The Celtics-Hawks series went according to plan for the most part . . . win at least one of the first two away games in Atlanta and then hold court at home to take the series in six games. That is the recipe the Celtics followed in 2010 when they didn't have home-court advantage, but managed to beat the Cavs and the Magic to go into the Finals. But for the ATL series to conclude in six games, one guy was head and shoulders above the others.
The accolades have justifiably been raining down for Kevin Garnett. Garnett's scoring average was a very respectable 18.7 ppg, and he averaged a double-double with 10.5 rebounds per game. However, in these playoffs, Garnett's box score numbers don't seem to jump off the page when compared to the lines that Mr. Triple-Double Rajon Rondo, current MVP LeBron James, and well-rounded scorers like Kevin Durant, Kobe Bryant and Chris Paul produce.
Put coming off the Atlanta series, Garnett does have one particularly flashy stat: his plus-minus. Plus-minus is that magical statistical metric that indicates how the team is performing with the player on the floor, and the corollary is how well the team fares when he's off the court. It can be argued that if the team is winning when a certain player's on the court, that is the most proficient measure of value of a player's effectiveness. Below is the Plus-Minus Summary for the Celtics against the Hawks:
Celtics Plus-Minus Summary: Round 1 vs. Hawks
Min is percent of available minutes played
On is point differential when the player is on court, per 48 min
Off is point differential when the player is off court, per 48 min
Net or net plus-minus is the combined "On" minus "Off "value
The net plus-minus of 51.5 points per 48 minutes is not a typo . . . it is attributed to the Celtics outscoring the Hawks by 74 points with Garnett on the court (which averaged about 80% of the court time), and then was compounded by the fact that the Hawks had a 46 points advantage when KG was on the bench. This differential sets Garnett apart from anyone else's contribution on the team, and definitely highlights intangibles Garnett brings on the defensive side of the ball . . . the kind of contributions that don't show up in the box score.
The adjusted plus-minus (APM) provided by basketballvalue.com, as well as Oliver's offensive and defensive ratings further indicates that Garnett is still one of NBA best, and for the Celtics owners, validates them paying Garnett's large $21.2M salary this season.
Looking at the table above, it is clear that Garnett, Rondo and Avery Bradley need to be on the floor as much as possible due to their defensive contributions. We also can see that Celtics walking wounded may indeed be wounding the team . . . especially when compared to the regular season contributions of the Celtics players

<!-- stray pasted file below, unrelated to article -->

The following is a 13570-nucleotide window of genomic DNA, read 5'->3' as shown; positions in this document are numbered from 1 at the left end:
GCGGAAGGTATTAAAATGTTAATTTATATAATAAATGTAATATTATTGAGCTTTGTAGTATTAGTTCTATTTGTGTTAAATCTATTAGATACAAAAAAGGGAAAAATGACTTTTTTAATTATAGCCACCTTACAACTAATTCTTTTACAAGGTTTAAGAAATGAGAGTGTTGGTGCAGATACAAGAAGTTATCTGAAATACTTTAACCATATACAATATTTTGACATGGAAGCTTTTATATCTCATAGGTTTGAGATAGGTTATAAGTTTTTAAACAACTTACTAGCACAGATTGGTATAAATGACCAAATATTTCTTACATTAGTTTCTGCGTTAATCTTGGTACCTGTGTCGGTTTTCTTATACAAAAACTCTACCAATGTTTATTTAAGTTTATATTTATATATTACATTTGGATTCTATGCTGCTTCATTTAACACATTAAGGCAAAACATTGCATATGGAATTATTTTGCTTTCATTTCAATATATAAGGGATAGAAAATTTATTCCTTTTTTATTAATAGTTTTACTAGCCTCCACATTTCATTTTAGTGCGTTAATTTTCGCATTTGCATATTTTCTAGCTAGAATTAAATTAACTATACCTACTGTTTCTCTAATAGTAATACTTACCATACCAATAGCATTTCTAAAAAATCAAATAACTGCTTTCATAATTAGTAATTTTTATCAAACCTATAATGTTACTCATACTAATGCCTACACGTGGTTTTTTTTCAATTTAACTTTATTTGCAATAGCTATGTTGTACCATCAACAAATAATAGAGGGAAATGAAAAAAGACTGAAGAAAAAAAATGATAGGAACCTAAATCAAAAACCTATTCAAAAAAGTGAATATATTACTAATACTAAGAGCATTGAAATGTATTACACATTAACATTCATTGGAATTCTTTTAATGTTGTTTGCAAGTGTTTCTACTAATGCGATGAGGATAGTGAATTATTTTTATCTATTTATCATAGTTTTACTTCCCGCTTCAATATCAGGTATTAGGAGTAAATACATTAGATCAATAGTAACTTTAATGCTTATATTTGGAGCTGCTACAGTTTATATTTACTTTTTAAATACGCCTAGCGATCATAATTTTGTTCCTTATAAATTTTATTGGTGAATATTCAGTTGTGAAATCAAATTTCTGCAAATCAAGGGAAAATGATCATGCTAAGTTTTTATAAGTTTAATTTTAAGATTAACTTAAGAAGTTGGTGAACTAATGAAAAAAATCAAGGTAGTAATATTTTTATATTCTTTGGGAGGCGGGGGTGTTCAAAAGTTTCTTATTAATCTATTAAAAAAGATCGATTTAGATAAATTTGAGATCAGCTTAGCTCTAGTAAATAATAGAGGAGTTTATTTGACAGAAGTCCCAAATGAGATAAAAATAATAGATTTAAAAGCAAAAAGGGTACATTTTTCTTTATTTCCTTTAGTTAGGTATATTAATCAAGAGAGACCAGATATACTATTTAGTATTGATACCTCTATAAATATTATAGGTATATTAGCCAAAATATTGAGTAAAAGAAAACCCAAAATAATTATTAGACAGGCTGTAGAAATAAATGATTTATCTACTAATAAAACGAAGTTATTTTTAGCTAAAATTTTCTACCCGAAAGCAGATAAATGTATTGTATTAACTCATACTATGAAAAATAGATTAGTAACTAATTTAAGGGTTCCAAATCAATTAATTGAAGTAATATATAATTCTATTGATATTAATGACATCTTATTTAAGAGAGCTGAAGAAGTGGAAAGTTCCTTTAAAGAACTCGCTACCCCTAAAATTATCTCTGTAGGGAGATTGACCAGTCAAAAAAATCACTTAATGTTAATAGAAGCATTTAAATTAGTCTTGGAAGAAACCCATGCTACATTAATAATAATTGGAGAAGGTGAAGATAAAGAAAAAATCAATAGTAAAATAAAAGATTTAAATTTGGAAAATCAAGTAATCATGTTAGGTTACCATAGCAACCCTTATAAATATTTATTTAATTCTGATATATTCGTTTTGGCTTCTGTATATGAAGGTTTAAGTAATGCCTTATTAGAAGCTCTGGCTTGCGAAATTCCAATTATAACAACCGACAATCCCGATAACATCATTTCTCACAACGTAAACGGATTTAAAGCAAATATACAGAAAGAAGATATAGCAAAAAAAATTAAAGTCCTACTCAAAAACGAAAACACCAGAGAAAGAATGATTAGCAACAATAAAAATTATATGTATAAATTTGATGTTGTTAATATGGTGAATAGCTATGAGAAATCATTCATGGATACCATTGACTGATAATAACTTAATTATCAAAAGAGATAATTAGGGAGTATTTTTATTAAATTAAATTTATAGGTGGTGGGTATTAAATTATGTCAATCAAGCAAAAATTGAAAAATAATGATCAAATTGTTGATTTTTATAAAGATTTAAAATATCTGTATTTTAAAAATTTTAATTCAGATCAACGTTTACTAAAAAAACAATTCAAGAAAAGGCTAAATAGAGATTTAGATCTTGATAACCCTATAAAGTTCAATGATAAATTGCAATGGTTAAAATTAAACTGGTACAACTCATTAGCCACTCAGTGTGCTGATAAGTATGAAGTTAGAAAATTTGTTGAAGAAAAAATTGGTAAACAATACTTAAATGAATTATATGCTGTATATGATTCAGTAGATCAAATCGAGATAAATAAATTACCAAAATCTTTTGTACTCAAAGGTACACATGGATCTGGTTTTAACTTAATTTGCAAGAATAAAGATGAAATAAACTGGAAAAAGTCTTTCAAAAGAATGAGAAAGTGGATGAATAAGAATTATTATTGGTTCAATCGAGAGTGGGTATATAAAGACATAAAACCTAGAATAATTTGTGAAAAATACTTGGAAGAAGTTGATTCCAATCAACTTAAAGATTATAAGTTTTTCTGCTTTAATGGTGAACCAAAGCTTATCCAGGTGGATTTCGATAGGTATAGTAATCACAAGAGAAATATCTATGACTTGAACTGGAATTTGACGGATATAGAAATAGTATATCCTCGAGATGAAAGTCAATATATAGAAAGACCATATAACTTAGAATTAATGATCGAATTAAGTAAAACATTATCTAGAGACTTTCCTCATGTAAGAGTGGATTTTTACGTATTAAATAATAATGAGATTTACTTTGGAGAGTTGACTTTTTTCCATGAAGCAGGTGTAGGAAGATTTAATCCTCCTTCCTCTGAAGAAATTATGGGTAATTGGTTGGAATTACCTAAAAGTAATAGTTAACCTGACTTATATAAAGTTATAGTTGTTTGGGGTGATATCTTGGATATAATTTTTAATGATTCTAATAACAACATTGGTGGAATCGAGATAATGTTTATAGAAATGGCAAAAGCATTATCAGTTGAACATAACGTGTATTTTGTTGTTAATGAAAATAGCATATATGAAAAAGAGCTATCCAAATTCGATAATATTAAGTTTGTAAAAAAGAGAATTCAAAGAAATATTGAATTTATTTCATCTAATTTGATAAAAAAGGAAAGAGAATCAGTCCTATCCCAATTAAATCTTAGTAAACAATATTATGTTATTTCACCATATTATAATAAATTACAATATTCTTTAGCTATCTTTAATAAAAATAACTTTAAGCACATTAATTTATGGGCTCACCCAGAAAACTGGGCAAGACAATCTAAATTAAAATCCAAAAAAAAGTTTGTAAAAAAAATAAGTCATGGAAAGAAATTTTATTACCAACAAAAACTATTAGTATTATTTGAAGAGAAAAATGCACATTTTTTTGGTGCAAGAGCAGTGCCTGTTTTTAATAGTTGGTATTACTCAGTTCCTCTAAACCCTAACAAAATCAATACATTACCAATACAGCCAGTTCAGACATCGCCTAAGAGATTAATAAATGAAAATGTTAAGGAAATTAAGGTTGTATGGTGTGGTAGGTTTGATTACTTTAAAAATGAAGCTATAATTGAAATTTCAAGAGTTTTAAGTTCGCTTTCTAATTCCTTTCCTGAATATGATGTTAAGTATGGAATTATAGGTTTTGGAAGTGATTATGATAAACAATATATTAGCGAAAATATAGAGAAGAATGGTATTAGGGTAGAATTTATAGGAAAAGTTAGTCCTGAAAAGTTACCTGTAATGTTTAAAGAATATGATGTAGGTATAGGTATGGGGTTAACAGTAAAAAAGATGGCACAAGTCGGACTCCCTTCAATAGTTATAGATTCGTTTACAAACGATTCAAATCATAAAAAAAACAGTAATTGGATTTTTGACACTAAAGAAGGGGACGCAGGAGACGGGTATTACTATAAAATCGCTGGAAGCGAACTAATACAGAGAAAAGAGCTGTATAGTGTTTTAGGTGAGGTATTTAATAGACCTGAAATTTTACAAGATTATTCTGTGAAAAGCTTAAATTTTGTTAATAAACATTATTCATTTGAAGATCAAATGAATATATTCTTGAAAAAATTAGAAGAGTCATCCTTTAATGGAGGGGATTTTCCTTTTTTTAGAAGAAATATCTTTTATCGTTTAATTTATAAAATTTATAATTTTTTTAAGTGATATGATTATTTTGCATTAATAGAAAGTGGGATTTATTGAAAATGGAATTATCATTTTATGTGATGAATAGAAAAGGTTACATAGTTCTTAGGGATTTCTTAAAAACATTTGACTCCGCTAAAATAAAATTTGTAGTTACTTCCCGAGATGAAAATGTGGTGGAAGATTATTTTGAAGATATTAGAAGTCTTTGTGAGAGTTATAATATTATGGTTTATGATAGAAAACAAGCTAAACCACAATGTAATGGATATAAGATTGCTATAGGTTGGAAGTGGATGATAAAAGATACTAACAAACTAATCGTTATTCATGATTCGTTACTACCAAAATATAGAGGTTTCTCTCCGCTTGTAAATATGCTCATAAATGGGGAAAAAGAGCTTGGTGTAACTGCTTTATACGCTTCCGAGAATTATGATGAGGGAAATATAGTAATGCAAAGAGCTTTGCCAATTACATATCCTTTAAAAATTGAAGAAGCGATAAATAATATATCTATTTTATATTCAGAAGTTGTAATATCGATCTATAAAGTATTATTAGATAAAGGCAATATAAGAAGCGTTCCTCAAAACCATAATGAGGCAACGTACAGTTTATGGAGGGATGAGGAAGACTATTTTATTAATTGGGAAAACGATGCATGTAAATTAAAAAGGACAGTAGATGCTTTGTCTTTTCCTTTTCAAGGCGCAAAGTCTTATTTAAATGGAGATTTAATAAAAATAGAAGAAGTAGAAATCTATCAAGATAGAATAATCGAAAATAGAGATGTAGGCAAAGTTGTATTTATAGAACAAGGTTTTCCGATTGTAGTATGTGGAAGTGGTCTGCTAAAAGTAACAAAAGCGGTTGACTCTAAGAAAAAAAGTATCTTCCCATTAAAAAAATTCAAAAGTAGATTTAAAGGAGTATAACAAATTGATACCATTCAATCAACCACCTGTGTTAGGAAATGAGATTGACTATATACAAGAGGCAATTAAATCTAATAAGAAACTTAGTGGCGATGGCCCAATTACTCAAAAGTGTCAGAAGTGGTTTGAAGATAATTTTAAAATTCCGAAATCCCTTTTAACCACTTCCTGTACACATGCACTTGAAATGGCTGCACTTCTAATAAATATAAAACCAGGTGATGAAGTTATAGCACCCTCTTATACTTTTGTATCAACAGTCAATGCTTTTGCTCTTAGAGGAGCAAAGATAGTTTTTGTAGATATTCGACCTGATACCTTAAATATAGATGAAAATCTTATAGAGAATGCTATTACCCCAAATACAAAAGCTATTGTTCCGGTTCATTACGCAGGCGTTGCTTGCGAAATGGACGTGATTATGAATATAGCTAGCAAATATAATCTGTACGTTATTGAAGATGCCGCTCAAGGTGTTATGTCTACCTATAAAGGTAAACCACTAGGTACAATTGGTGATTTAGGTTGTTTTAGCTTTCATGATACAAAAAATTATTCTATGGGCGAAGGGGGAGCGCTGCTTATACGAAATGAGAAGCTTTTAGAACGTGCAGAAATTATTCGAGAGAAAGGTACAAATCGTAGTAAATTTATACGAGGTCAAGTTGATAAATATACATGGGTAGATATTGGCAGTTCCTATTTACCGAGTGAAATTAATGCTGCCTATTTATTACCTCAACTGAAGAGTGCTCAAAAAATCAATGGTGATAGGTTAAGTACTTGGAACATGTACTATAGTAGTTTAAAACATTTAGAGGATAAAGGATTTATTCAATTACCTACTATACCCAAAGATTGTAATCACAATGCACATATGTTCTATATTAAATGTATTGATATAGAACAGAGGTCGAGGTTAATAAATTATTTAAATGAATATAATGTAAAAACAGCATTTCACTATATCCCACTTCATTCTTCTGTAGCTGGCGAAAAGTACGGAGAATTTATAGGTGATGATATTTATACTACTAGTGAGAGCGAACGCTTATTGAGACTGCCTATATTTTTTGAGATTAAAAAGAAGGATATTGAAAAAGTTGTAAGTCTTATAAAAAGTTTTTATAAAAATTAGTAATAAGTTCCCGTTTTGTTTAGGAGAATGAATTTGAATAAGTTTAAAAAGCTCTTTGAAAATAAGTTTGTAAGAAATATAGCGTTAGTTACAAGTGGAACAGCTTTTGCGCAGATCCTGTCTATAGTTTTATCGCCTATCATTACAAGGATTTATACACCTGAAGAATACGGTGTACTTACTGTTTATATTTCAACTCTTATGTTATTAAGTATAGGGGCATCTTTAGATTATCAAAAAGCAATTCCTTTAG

The regular season net plus-minus numbers are provided in the table below from 82games.com.
Celtics Plus-Minus Summary 2011-2012 Regular Season
Compared to the regular season, Garnett elevated his effectiveness in this series as if he were a super hero. KG's per game points, rebounds, steals, blocks all went up as he anchored the team against Atlanta. Bradley also stepped up to be Robin to Garnett's Batman, but in actuality he was just continuing a trend of improvement he had when given the opportunity to play more minutes later in the season. Pietrus also had a major positive influence in his reserve role in the Atlanta series, along with Keyon Dooling.
Rondo was his normal "head of Voltron" persona, minus his Game 3 absence due to suspension, and lead the team is in his other-worldly 11.8 assist per game and 3.4 steals per game, and he was even efficient in his shooting while contributing a few threes.
Looking further down the list, we see a tailing off of Paul Pierce's effectiveness for the team, although he remains Mr. Clutch for the C's and lead the Celtics with 21.2 ppg during the series along with threes made, and was second in rebounds. He's of course indispensable and was recently feted as a Celtics great by Wojo and Spears at Yahoo.com. With regard to his lower than normal net plus-minus, his knee more likely has led to limiting his mobility on defensive and his cutting ability on offense. . . .
The numbers then start showing a significant downturn for Ray Allen and Brandon Bass. Greg Steimsma lost minutes to Ryan Hollins for good reason . . . but we know that match-ups were an issue for the Steimer.
Injuries obviously came in to play for Allen (ankle). Match-up problems likely were was an issue for Bass against the Hawks, but he was noted to have a sore hammy a couple of weeks ago, so it's unclear if he's 100 percent healthy or not. Thankfully, Garnett did not let playing against the younger and more spry Josh Smith (and Al Horford) get the best of him . . . no match-up problems for KG!
Going in to the second round to face the Sixers, the Celtics will have to rely on their Big Guy again as now the match-ups are definitely in Garnett's favor, and they will need to take advantage of that. Also, perhaps Steimsma and Bass can get some new life playing against the likes of Elton Brand, Spencer Hawes and Thaddeus Young. As the Sixers like to run, it doesn't bode well for Ray Allen making significant progress, and perhaps they should take it easy with Ray this series, but look for Rondo and Bradley continue to make their marks as the Celtics take the series against the Sixers in 5!